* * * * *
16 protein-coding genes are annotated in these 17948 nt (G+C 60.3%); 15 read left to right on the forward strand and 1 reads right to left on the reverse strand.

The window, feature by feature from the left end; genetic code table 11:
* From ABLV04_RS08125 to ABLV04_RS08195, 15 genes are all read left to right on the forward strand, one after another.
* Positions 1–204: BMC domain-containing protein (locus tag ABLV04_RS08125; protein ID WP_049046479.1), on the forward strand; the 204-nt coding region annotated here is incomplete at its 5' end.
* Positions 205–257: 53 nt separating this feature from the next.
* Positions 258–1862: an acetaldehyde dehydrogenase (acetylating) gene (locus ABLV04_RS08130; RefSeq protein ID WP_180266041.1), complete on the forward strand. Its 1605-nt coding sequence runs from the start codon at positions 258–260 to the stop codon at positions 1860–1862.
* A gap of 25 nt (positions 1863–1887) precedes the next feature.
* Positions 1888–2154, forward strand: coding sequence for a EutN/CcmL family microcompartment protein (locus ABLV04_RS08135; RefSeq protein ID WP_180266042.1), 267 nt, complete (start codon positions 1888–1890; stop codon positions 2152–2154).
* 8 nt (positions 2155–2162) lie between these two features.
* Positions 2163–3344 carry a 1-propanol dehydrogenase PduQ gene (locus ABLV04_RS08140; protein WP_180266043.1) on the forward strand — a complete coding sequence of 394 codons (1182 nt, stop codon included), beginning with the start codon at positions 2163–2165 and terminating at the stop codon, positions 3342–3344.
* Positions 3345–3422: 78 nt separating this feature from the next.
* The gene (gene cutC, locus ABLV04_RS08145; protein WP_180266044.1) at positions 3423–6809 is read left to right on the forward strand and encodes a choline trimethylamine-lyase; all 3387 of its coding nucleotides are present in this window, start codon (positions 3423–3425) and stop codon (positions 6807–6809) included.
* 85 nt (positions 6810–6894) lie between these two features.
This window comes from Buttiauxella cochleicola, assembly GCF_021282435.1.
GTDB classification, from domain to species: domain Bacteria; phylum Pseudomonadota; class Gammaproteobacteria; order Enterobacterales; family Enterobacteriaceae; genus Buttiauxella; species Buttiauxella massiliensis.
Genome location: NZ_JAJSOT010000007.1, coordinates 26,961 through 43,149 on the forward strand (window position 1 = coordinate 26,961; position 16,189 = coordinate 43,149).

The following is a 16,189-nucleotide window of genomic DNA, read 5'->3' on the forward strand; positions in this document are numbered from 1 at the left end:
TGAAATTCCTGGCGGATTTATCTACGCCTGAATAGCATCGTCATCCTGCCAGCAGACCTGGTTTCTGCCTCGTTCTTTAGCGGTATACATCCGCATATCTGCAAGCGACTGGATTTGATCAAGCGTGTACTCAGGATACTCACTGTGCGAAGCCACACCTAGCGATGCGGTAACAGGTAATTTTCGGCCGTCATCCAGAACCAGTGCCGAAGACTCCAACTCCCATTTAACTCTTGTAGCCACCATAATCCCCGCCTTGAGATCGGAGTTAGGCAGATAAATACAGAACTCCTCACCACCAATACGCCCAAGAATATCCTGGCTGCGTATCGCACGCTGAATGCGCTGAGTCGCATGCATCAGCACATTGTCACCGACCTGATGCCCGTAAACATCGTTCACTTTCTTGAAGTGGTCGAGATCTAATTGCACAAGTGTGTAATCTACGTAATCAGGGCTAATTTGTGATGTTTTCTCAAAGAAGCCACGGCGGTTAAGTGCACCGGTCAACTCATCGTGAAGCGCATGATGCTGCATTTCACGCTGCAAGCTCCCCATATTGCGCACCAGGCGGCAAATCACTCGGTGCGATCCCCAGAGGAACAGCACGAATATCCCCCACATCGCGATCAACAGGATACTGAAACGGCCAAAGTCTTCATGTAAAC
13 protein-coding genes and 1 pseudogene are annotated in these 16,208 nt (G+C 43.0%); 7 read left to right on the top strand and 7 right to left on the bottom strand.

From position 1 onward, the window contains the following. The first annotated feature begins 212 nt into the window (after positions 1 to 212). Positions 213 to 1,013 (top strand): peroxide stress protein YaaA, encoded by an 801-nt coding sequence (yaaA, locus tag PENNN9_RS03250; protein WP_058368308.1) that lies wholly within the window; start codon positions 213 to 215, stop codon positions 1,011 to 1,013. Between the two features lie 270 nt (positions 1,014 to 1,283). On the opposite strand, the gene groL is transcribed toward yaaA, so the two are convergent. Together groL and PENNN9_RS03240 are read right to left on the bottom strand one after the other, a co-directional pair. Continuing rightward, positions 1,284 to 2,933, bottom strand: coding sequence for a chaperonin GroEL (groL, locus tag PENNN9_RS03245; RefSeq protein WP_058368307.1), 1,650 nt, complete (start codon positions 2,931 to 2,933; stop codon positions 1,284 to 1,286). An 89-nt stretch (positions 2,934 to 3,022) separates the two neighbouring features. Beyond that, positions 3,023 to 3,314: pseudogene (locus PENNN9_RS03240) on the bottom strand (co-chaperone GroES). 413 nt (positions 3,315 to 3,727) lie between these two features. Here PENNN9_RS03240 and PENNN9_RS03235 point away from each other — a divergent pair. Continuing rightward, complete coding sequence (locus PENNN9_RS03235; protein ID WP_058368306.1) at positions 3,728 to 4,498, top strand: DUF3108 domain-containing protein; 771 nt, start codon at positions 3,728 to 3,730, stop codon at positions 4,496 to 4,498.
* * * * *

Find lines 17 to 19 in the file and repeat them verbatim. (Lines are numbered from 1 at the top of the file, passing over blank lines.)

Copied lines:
The following is a 16,189-nucleotide window of genomic DNA, read 5'->3' on the forward strand; positions in this document are numbered from 1 at the left end:
TGAAATTCCTGGCGGATTTATCTACGCCTGAATAGCATCGTCATCCTGCCAGCAGACCTGGTTTCTGCCTCGTTCTTTAGCGGTATACATCCGCATATCTGCAAGCGACTGGATTTGATCAAGCGTGTACTCAGGATACTCACTGTGCGAAGCCACACCTAGCGATGCGGTAACAGGTAATTTTCGGCCGTCATCCAGAACCAGTGCCGAAGACTCCAACTCCCATTTAACTCTTGTAGCCACCATAATCCCCGCCTTGAGATCGGAGTTAGGCAGATAAATACAGAACTCCTCACCACCAATACGCCCAAGAATATCCTGGCTGCGTATCGCACGCTGAATGCGCTGAGTCGCATGCATCAGCACATTGTCACCGACCTGATGCCCGTAAACATCGTTCACTTTCTTGAAGTGGTCGAGATCTAATTGCACAAGTGTGTAATCTACGTAATCAGGGCTAATTTGTGATGTTTTCTCAAAGAAGCCACGGCGGTTAAGTGCACCGGTCAACTCATCGTGAAGCGCATGATGCTGCATTTCACGCTGCAAGCTCCCCATATTGCGCACCAGGCGGCAAATCACTCGGTGCGATCCCCAGAGGAACAGCACGAATATCCCCCACATCGCGATCAACAGGATACTGAAACGGCCAAAGTCTTCATGTAAAC
13 protein-coding genes and 1 pseudogene are annotated in these 16,208 nt (G+C 43.0%); 7 read left to right on the top strand and 7 right to left on the bottom strand.